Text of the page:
One of the problems with the earlier Acer Aspire M3 was heat. The small chassis, combined with a discrete GPU, resulted in rather intense heat at load. The Acer Aspire M5 combats this problem with minor success, but ultimately fails to solve it. We noticed even idle temperatures flirted around 95 degrees Fahrenheit on the bottom-right of the laptop. This may be due to a fairly lax fan that rarely kicks in..
Gaming causes temperatures to soar. We measured a maximum reading of 113 degrees from the same hot-spot, which is more than a little toasty. Temperatures along the keyboard reached a high of 102 degrees Fahrenheit. That’ll give you a serious case of sweaty palms. At least the fan is moderate — it never spun itself into the hair-dryer frenzy common for laptops with gaming potential.
Acer is pushing the definition of an Ultrabook with the M5. Its thickness of .81 inches puts it about .1 inch under the maximum thickness defined by Intel, and its weight of 4.3 pounds is about a half-pound above the average in the category.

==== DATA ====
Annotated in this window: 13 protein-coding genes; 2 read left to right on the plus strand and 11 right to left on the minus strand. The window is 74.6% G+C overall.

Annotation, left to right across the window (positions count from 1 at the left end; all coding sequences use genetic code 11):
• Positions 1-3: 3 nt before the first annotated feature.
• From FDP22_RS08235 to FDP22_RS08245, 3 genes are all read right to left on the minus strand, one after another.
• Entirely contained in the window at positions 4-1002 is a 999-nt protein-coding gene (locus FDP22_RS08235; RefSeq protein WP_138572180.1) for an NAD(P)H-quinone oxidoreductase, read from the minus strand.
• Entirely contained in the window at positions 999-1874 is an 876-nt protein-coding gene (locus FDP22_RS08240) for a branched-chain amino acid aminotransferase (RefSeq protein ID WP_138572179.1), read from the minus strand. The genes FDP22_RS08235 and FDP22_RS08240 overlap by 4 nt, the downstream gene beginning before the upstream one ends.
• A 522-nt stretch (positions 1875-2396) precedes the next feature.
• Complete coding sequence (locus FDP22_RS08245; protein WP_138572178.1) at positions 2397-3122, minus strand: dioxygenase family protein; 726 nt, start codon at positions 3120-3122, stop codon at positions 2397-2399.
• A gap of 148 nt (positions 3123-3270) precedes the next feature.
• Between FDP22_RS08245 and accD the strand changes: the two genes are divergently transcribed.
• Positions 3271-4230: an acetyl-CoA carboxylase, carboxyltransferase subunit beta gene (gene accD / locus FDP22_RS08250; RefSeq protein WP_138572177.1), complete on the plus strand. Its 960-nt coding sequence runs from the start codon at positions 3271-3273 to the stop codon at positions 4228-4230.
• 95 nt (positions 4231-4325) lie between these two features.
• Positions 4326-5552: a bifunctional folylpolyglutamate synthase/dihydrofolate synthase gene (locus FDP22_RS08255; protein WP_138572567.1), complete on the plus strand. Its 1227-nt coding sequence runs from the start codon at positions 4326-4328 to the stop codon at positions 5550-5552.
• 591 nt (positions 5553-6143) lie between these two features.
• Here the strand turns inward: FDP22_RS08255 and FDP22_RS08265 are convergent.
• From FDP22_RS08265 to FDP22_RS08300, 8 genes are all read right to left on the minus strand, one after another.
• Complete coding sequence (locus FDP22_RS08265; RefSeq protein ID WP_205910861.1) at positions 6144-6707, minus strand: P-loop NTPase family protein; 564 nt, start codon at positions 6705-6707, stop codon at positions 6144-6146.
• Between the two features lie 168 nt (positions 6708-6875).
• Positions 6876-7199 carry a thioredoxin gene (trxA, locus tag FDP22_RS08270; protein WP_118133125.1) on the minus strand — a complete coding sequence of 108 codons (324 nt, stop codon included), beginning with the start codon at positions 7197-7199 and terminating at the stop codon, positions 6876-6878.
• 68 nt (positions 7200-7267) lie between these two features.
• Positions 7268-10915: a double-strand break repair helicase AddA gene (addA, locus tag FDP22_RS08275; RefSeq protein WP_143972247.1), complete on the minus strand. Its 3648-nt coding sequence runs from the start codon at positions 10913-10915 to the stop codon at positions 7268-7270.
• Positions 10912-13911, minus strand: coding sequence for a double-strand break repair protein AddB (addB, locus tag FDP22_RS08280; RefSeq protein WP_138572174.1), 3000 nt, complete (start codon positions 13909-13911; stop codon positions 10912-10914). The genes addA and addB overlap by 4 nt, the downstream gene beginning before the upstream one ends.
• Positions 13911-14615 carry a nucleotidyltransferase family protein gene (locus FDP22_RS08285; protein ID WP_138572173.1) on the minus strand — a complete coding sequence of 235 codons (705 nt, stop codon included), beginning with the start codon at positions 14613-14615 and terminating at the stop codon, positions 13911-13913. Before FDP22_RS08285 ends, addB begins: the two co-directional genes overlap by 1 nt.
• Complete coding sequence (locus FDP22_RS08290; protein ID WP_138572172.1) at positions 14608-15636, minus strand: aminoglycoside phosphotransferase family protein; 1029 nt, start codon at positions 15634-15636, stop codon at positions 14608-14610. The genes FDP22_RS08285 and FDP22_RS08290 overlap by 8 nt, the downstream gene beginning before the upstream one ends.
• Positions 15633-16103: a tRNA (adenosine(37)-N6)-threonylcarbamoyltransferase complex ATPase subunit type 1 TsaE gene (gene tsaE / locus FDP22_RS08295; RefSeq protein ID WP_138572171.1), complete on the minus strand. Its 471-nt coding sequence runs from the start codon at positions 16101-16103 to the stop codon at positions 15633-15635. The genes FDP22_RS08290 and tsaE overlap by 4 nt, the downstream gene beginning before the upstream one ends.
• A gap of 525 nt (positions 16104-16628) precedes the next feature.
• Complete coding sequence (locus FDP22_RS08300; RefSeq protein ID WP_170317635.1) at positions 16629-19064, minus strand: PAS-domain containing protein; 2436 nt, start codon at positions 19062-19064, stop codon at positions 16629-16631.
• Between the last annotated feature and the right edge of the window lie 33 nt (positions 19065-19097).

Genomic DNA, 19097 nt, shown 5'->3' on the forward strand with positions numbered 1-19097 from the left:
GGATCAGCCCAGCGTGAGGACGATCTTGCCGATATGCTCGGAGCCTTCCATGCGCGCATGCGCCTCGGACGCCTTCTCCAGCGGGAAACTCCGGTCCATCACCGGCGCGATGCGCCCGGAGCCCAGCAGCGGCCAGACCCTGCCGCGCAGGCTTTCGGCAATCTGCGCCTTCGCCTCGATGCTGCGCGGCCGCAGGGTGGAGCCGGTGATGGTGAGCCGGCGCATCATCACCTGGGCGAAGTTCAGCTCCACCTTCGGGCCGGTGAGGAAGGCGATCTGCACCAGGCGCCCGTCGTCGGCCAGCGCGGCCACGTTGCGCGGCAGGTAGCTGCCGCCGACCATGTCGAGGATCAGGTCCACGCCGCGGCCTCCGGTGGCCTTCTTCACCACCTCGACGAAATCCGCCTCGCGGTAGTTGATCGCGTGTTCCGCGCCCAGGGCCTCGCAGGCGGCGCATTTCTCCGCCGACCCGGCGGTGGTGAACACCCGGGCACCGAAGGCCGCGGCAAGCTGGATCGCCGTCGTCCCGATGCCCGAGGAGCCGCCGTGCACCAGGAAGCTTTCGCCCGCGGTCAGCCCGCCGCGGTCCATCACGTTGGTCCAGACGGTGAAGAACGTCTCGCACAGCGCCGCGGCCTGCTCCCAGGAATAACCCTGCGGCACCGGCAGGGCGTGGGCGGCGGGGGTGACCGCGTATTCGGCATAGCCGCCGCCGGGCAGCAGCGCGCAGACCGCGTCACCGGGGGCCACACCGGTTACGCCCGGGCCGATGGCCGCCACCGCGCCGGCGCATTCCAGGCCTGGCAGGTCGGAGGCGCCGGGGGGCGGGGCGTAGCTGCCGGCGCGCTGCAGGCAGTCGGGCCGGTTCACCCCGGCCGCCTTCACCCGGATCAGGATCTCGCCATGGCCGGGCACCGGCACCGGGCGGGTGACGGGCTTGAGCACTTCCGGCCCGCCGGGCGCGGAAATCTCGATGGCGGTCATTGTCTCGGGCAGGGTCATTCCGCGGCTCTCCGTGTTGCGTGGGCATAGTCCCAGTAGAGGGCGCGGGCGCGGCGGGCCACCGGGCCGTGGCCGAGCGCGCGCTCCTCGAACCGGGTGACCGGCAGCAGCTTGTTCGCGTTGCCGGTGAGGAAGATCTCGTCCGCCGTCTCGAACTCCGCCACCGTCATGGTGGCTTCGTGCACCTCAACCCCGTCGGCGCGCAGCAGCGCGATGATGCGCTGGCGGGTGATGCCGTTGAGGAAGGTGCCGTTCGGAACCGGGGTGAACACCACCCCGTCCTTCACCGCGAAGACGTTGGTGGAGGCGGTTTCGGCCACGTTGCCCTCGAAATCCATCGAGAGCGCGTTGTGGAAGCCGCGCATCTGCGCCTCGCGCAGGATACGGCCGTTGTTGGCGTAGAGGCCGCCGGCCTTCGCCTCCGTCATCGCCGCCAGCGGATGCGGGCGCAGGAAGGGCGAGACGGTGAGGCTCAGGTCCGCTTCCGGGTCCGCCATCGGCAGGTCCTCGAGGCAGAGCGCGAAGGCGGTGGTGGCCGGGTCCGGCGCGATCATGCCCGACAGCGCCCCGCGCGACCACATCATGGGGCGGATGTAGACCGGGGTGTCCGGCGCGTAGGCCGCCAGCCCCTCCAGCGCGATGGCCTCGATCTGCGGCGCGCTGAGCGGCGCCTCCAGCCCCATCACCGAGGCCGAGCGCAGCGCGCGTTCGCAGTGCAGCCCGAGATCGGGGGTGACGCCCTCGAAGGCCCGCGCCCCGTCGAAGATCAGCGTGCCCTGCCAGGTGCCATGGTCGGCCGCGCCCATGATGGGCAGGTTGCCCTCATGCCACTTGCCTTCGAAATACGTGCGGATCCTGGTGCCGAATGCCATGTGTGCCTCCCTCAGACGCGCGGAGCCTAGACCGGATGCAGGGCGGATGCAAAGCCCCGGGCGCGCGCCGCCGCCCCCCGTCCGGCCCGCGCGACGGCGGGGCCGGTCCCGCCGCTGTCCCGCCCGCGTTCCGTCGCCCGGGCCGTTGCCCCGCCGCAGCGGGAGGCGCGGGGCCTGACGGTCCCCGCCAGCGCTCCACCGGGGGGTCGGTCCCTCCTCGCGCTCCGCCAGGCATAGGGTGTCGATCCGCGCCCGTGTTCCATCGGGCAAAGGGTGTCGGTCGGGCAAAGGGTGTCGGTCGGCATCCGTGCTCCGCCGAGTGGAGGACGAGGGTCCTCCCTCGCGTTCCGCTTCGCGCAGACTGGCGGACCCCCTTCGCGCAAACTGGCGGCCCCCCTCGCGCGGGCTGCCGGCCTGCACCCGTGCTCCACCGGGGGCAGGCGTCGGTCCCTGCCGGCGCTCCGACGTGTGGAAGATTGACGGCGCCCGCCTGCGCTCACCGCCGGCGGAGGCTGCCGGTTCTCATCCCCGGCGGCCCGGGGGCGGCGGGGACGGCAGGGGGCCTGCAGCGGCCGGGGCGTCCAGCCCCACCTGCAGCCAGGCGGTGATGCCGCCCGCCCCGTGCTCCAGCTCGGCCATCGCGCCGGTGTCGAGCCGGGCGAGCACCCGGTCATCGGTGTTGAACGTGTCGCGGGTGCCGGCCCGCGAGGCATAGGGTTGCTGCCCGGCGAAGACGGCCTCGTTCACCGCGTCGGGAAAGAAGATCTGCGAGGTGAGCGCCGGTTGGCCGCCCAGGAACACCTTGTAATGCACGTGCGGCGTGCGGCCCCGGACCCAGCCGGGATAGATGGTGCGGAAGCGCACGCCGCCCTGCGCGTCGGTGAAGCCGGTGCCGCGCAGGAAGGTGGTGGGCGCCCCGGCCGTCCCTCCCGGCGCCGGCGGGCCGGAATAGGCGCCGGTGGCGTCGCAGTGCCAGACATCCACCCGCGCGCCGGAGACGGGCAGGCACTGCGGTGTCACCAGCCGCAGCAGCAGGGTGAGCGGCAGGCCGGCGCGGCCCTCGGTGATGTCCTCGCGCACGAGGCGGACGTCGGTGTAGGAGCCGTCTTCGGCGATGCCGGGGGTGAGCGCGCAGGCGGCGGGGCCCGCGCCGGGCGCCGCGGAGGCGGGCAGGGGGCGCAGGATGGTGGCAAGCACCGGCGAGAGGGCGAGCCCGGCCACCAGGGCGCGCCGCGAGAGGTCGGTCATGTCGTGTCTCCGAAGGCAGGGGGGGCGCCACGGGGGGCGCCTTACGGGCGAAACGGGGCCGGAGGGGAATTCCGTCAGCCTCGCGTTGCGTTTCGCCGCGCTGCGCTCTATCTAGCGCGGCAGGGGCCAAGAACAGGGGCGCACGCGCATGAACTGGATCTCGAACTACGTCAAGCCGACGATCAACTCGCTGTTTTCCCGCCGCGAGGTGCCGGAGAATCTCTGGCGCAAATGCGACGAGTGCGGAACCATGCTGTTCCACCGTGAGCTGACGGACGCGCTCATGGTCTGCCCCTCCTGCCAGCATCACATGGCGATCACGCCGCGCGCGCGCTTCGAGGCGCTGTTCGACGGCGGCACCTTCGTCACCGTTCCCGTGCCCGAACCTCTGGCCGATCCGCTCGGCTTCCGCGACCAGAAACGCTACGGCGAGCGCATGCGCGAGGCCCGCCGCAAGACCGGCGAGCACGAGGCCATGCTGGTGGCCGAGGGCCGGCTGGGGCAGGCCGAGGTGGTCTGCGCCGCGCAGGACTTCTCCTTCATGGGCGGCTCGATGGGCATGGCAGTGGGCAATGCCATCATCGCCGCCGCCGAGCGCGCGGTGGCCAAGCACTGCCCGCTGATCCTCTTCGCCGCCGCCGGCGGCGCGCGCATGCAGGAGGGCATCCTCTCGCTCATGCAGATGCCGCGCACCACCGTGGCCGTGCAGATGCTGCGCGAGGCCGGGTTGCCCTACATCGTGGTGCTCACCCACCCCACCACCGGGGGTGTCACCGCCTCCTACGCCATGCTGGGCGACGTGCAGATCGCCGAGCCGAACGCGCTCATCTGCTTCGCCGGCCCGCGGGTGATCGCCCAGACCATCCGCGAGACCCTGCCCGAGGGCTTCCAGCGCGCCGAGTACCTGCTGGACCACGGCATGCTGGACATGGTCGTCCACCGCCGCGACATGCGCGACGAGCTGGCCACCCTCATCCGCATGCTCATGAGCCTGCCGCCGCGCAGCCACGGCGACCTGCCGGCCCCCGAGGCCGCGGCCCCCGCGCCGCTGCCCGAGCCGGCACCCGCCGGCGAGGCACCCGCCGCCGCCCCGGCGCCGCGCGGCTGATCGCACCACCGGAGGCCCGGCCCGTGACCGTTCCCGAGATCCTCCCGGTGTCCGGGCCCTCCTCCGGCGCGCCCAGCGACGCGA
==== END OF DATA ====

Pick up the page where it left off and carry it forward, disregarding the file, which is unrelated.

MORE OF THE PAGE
We’re confident most users won’t mind the extra baggage, however. The difference in size between this laptop and its thinner competitors (like the Lenovo U310s) is barely noticeable. Consider it the price we pay for optional discrete graphics.
The M5 ships with a three-cell 4850mAh battery. While three-cell may sound small the rated capacity of 4,850mAh is respectable. Battery Eater returned two hours and seventeen minutes of endurance while the light-load Reader’s Test extended life to seven hours and six minutes. These results are in the middle of the pack.
Booting the M5 will introduce users to Acer’s standard array of bloatware and advertising agreements. There’s an eBay shortcut that leads to the website and a Netflix shortcut that encourages you to sign up for service. Other apps include Nook For PC, Clear.Fi Photo/Media, and Acer Theft Shield.
It’s all a bunch of nonsense — but it’s easily ignored nonsense. The only real annoyance is McAfee, but that shouldn’t surprise anyone.
The Core i5-3317U processor is the entry-level product in Intel’s third-generation low-voltage lineup. It has a base clock of 1.7GHz and a maximum Turbo Boost clock of 2.6 GHz. What impact does this have on performance?